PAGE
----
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Cardiovascular System

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Presentation on theme: "Cardiovascular System"— Presentation transcript:

1 Cardiovascular System
heart and blood vessels

2 Systemic Circulation – delivers blood to all body cells and carries away waste
Pulmonary Circulation – eliminates carbon dioxide and oxygenates blood (lung pathway)

3 Structure of the Heart Heart Size – about 14 cm x 9 cm (the size of a fist). Located in the mediastinum (space between lungs, backbone, sternum), between the 2nd rib and the 5th intercostal space. The distal end of the heart is called the apex.

4 Fibrous Pericardium encloses the heart (like a bag) and has 2 layers
visceral pericardium (inner) and parietal pericardium (outer, attached to diaphragm, sternum and vertebrae)

5 Pericardial cavity – contains fluid for the heart to float in, reducing friction
Wall of the Heart Epicardium – outer layer, reduces friction Myocardium – middle layer, mostly cardiac muscle Endocardium – thin inner lining, within chambers of the heart

6 Heart Chambers & Valves
Your heart is a double pump. Circulation is a double circuit: Pulmonary (lungs only) and systemic (rest of the body) Heart has 4 chambers: 2 Atria – thin upper chambers that receive blood returning to the heart through veins.. Right and Left Atrium 2 Ventricles – thick, muscular lower chambers. Receive blood from the atria above them. Force (pump) blood out of the heart through arteries. Right and left ventricle. Septum – separates the right and left sides of the heart


8 Valves of the Heart – allow one-way flow of blood. 4 total
(2 Atrioventricular Valves (AV) & 2 Semilunar valves) Left Atrioventricular valve – also called the bicuspid valve or mitral valve. Between left atrium and ventricle Right Atrioventricular valve – also called the tricuspid valve. Between right atrium and ventricle Aortic Semilunar – or just aortic valve. Between the left ventricle and the aorta Pulmonary Semilunar, or just pulmonary valve. Between the left ventricle and the aorta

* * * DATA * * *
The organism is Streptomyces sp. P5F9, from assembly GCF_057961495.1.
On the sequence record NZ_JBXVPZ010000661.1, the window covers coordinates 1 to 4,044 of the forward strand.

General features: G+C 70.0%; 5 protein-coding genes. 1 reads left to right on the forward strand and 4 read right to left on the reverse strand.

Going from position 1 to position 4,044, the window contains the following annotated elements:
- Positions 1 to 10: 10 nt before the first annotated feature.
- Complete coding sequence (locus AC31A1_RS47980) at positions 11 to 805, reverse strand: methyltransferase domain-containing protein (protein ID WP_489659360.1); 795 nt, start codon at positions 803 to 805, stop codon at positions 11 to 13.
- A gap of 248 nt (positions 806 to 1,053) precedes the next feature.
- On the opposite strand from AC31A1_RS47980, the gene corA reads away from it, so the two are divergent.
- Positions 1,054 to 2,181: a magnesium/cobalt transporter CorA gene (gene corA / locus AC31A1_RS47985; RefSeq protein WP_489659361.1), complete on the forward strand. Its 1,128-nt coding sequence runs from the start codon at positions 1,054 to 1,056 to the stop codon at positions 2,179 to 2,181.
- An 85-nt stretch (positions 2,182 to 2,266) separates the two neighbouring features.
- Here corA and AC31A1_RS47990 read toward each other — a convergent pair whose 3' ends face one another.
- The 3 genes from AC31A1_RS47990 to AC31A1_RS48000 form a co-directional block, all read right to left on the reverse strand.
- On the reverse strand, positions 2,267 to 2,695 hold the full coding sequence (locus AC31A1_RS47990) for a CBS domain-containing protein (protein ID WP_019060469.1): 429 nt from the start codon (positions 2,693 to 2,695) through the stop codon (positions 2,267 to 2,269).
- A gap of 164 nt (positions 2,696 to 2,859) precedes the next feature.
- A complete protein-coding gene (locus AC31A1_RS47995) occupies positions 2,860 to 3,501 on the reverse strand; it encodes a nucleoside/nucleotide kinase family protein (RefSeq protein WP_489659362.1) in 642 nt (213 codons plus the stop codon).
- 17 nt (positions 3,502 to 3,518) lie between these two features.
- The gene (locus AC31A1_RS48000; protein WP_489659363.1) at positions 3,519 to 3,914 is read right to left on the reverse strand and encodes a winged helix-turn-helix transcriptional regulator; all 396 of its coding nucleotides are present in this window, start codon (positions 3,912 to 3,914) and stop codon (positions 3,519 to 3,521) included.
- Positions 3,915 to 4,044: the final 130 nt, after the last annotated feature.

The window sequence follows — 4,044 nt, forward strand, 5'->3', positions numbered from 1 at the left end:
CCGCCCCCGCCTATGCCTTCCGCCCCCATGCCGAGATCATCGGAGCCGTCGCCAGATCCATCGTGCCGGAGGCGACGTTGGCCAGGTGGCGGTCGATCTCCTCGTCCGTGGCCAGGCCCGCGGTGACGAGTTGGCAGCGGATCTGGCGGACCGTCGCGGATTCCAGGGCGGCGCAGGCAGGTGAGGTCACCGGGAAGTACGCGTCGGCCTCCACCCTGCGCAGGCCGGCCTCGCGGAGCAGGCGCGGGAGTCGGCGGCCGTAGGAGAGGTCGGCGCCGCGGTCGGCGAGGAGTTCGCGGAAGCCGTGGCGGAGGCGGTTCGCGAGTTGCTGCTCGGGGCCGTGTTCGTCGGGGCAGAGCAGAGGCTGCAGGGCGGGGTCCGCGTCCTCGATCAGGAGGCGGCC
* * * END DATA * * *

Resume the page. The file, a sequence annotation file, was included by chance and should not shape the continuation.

9 Mitral = bicuspid (left side) Tricuspid (right side)
Aortic and Pulmonary are both semilunar valves


11 Label the heart diagram on your notes!
Path of Blood Flow Label the heart diagram on your notes! *This is a good time to watch some of the heart animations and tutorials.



14 Check your labels!

15 Name the valves (#5 is not a valve)

16 1 Pulmonary Valve 2 Tricuspid Valve 3 Mitral (Bicuspid) Valve 4 Aortic Valve 5 Heart Apex

17 Heart Actions Cardiac Cycle: One complete heartbeat. The contraction of a heart chamber is called systole and the relaxation of a chamber is called diastole.

18 The cusps (flaps) of the bicuspid and tricuspid valves are anchored to the ventricle walls by fibrous “cords” called chordae tendineae, which attach to the wall by papillary muscles. This prevents the valves from being pushed up into the atria during ventricular systole. Can you identify these parts?

19 Right Atrium Right Atrioventricular Valve (Tricuspid Valve) Right Ventricle Left Atrium Left Atrioventricular Valve (Mitral Valve) Left Ventricle Papillary Muscle Chordae Tendinae 9. Mitral Valve cusps


21 ECG – electrocardiogram – a recording of the electrical events (changes) during a cardiac cycle
P Wave – depolarization of the atria (atrial contraction – systole) QRS Complex – depolarization of the ventricles (ventricular contraction, systole) T Wave – Repolarization of the ventricles Heart Sounds – opening and closing of the valves, flow of blood into and out of the chambers, vibrations in muscle

22 Heart Sounds - Opening and Closing of Valves, "Lub Dub"
Stethoscope - instrument to listen and measure heart sounds

23 Cardiac Conduction S-A Node Junctional Fibers A-V Node A-V Bundle
Junctional Fibers A-V Node A-V Bundle Perkinje Fibers


25 Can you identify these parts?

26 1 Sinoatrial node (Pacemaker) 2 Atrioventricular node 3 Atrioventricular Bundle (Bundle of His) 4 Left & Right Bundle branches 5 Bundle Branches (Purkinje Fibers)

27 Regulation of Cardiac Cycle
controlled by the cardiac center within the medulla oblongata. The cardiac center signals heart to increase or decrease its rate according to many factors that the brain constantly monitors. Muscle Activity Body Temperature Blood ion levels (potassium & calcium)